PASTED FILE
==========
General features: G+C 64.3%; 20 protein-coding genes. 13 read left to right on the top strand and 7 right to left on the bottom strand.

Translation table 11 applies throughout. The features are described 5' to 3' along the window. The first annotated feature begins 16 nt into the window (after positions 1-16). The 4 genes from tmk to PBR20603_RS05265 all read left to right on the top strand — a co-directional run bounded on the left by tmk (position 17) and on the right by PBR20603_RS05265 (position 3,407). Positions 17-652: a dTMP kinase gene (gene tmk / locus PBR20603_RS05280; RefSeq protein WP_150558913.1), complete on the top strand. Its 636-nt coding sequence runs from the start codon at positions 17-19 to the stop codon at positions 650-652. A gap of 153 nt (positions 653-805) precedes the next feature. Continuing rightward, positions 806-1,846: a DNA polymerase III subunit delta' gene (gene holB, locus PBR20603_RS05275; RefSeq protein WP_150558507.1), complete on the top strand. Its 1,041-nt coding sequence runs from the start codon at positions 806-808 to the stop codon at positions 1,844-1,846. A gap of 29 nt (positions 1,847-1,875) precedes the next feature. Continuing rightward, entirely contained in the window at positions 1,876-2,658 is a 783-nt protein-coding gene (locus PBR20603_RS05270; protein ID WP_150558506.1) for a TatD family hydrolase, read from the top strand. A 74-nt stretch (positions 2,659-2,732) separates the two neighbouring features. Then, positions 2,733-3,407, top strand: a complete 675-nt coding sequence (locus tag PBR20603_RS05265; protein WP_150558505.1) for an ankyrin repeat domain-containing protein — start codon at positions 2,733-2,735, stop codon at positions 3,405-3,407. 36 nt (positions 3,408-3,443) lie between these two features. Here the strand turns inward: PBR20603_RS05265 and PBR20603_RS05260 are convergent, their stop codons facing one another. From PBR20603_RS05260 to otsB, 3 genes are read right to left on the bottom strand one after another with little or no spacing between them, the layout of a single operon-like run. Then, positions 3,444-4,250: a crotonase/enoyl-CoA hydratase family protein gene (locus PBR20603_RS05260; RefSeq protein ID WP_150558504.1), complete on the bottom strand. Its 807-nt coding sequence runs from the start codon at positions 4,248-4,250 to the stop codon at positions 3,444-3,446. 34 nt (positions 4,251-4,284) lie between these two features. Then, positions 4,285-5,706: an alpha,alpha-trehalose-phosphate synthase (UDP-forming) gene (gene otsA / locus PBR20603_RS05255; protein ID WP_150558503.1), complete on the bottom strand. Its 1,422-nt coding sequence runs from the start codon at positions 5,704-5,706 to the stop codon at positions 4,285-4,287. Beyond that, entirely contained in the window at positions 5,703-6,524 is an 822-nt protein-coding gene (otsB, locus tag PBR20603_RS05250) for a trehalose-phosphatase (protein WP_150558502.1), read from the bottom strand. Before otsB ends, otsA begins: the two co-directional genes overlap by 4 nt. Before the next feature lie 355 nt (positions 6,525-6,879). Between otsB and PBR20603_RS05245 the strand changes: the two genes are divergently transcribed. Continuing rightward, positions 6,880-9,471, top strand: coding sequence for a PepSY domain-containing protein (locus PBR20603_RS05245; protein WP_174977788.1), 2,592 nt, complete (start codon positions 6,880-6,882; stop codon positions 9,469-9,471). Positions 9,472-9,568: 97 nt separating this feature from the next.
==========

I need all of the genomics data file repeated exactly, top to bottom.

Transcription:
General features: G+C 64.3%; 20 protein-coding genes. 13 read left to right on the top strand and 7 right to left on the bottom strand.

Translation table 11 applies throughout. The features are described 5' to 3' along the window. The first annotated feature begins 16 nt into the window (after positions 1-16). The 4 genes from tmk to PBR20603_RS05265 all read left to right on the top strand — a co-directional run bounded on the left by tmk (position 17) and on the right by PBR20603_RS05265 (position 3,407). Positions 17-652: a dTMP kinase gene (gene tmk / locus PBR20603_RS05280; RefSeq protein WP_150558913.1), complete on the top strand. Its 636-nt coding sequence runs from the start codon at positions 17-19 to the stop codon at positions 650-652. A gap of 153 nt (positions 653-805) precedes the next feature. Continuing rightward, positions 806-1,846: a DNA polymerase III subunit delta' gene (gene holB, locus PBR20603_RS05275; RefSeq protein WP_150558507.1), complete on the top strand. Its 1,041-nt coding sequence runs from the start codon at positions 806-808 to the stop codon at positions 1,844-1,846. A gap of 29 nt (positions 1,847-1,875) precedes the next feature. Continuing rightward, entirely contained in the window at positions 1,876-2,658 is a 783-nt protein-coding gene (locus PBR20603_RS05270; protein ID WP_150558506.1) for a TatD family hydrolase, read from the top strand. A 74-nt stretch (positions 2,659-2,732) separates the two neighbouring features. Then, positions 2,733-3,407, top strand: a complete 675-nt coding sequence (locus tag PBR20603_RS05265; protein WP_150558505.1) for an ankyrin repeat domain-containing protein — start codon at positions 2,733-2,735, stop codon at positions 3,405-3,407. 36 nt (positions 3,408-3,443) lie between these two features. Here the strand turns inward: PBR20603_RS05265 and PBR20603_RS05260 are convergent, their stop codons facing one another. From PBR20603_RS05260 to otsB, 3 genes are read right to left on the bottom strand one after another with little or no spacing between them, the layout of a single operon-like run. Then, positions 3,444-4,250: a crotonase/enoyl-CoA hydratase family protein gene (locus PBR20603_RS05260; RefSeq protein ID WP_150558504.1), complete on the bottom strand. Its 807-nt coding sequence runs from the start codon at positions 4,248-4,250 to the stop codon at positions 3,444-3,446. 34 nt (positions 4,251-4,284) lie between these two features. Then, positions 4,285-5,706: an alpha,alpha-trehalose-phosphate synthase (UDP-forming) gene (gene otsA / locus PBR20603_RS05255; protein ID WP_150558503.1), complete on the bottom strand. Its 1,422-nt coding sequence runs from the start codon at positions 5,704-5,706 to the stop codon at positions 4,285-4,287. Beyond that, entirely contained in the window at positions 5,703-6,524 is an 822-nt protein-coding gene (otsB, locus tag PBR20603_RS05250) for a trehalose-phosphatase (protein WP_150558502.1), read from the bottom strand. Before otsB ends, otsA begins: the two co-directional genes overlap by 4 nt. Before the next feature lie 355 nt (positions 6,525-6,879). Between otsB and PBR20603_RS05245 the strand changes: the two genes are divergently transcribed. Continuing rightward, positions 6,880-9,471, top strand: coding sequence for a PepSY domain-containing protein (locus PBR20603_RS05245; protein WP_174977788.1), 2,592 nt, complete (start codon positions 6,880-6,882; stop codon positions 9,469-9,471). Positions 9,472-9,568: 97 nt separating this feature from the next.